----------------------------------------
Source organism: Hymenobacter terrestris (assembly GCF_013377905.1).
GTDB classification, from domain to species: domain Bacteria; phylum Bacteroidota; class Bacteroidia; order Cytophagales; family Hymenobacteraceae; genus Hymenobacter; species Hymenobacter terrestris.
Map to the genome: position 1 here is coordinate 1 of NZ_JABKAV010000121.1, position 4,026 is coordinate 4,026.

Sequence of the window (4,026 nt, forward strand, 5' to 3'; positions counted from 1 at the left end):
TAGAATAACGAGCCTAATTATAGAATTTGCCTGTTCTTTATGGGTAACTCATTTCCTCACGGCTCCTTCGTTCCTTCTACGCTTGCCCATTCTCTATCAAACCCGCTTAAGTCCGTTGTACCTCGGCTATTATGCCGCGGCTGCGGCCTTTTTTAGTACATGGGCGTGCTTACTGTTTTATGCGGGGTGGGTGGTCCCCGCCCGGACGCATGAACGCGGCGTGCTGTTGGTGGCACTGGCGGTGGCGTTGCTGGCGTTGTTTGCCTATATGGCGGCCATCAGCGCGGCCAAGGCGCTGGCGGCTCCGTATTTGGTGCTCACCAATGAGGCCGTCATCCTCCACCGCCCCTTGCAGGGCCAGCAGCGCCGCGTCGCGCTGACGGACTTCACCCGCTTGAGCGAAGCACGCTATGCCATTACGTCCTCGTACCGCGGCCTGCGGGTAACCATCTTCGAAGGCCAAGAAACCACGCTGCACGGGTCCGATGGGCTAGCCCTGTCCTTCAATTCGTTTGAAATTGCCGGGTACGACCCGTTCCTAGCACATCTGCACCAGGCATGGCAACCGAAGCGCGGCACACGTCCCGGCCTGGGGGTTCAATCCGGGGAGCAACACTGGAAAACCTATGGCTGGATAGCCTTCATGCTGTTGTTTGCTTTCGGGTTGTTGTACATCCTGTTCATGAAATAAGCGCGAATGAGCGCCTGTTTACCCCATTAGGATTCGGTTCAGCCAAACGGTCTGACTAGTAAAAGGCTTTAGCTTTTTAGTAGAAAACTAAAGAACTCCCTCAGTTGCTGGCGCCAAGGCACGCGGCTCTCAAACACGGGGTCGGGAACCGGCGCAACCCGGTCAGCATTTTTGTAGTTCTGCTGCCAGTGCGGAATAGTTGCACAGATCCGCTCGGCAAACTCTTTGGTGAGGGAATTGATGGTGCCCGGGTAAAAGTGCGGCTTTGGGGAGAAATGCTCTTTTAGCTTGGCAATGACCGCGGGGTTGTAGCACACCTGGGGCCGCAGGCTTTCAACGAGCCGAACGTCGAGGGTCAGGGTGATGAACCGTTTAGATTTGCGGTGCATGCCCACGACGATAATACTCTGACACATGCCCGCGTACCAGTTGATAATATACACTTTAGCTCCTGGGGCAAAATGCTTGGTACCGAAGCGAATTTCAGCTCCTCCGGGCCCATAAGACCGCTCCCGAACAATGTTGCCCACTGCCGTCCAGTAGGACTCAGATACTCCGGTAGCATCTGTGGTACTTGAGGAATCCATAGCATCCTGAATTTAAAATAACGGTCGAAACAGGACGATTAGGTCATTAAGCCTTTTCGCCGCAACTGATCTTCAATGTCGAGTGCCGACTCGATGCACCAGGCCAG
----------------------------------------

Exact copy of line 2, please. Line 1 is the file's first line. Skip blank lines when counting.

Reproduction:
GTDB classification, from domain to species: domain Bacteria; phylum Bacteroidota; class Bacteroidia; order Cytophagales; family Hymenobacteraceae; genus Hymenobacter; species Hymenobacter terrestris.